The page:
Did the NFL know?
TMZ has posted security camera footage of Kansas City Chiefs running back Kareem Hunt viciously attacking a woman in the hallway of a Cleveland hotel in February of 2018. The video begins with Hunt appearing to argue with the 19-year-old woman, before brutally shoving her. Soon, several more individuals appear to come from the hotel room and attempt to restrain Hunt. He then shoves one of his friends into the woman, sending them both flying into the wall, seeming to leave them both dazed. The woman crouches, attempting to regain her bearings, when Hunt comes over and kicks her, before being finally dragged away by his friends. The incident reportedly began at 3:22 am on February 10th, and the police were called shortly afterwards, but no arrests were made.
According to TMZ, the woman told the police at the time that the altercation began because "Kareem kicked her out of his room after she refused to hook up with one of the men in Kareem's entourage." In contrast, Hunt's friends claimed that "the woman had gone crazy when asked to leave and called Kareem the n-word" and that she was lying that he had assaulted her in order to get money out of Hunt. This newly released footage clearly proves the woman was telling the truth about the assault, and raises questions as to why Hunt has not faced any legal consequences.
The NFL has thus far not suspended the star running back, despite the incident happening nearly a year ago. In August, Chiefs owner Clark Hunt addressed the allegations, and said, "Kareem is a young man, second year in the league, obviously had a very big year on the field last year. I'm sure he learned some lessons this offseason and hopefully won't be in those kind of situations in the future." The question now is, did the NFL know about the existence of the damning video, and cho
se not to act?
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Animation is lame and live-action is awesome.
Everybody loves Disney live-action remakes.
In a world plagued by racism, disease, and a seemingly endless bounty of spiraling misfortune, at least we can all agree that Disney knocks it out of the park every time they dredge up an old, animated movie for a live-action makeover because cartoons are for babies.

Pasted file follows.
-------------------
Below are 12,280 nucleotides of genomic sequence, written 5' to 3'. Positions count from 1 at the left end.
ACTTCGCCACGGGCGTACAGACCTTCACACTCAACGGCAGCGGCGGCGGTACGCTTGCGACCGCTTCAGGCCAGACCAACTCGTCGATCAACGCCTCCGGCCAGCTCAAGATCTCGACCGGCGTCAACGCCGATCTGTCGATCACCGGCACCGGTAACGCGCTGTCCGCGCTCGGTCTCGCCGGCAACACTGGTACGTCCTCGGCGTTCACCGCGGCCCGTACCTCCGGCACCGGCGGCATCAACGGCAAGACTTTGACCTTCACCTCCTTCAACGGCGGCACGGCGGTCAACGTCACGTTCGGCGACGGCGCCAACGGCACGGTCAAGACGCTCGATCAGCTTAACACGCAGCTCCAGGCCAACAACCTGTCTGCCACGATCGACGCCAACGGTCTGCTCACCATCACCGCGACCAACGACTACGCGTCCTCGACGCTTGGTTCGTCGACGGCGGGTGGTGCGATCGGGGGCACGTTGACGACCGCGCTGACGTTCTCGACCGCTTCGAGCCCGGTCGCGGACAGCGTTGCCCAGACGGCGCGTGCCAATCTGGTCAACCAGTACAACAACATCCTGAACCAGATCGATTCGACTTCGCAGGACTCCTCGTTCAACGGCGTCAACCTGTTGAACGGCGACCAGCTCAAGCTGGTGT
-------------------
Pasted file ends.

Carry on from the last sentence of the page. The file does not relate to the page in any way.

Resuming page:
Sure, some of us thought the original Beauty and the Beast was fine, but could lame, 2D Belle ever hold a candle to 3D Emma Watson? And yeah, the original Lion King was okay, I guess, but there's nobody in the world who preferred cartoon Scar's rendition of "Be Prepared" to the incredible feat of getting a real lion to sing it in the live-action remake.
Being a Disney fan can be hard sometimes, as you have fond memories of beloved childhood movies but also don't want people to make fun of you for liking cartoons. That's why, out of all the corporations in the world, Disney is undoubtedly the most selfless, willing to spend hundreds of billions of dollars to bring their old, outdated movies into the modern age—all for the fans.
After Halle Berry walked back her consideration of playing a transgender character, we look back at how Hollywood has repeatedly fumbled trans representation.
Halle Berry has made headlines this week after turning down a role in which, had she gone through with production, would have represented a transgender man.
Berry, an Academy Award-winning actress known for roles in films like Monster's Ball, Catwoman, and Gothika, took to Twitter Monday night to apologize for considering the role. "Over the weekend I had the opportunity to discuss my consideration of an upcoming role as a transgender man, and I"d like to apologize for those remarks," Berry wrote. "As a cisgender woman, I now understand that I should not have considered this role, and that the transgender community should undeniably have the opportunity to tell their own stories."
The post continued: "I am grateful for the guidance and critical conversation over the past few days and I will continue to listen, educate and learn from this mistake. I vow to be an ally in using my voice to promote better representation on-screen, both in front of and behind the camera."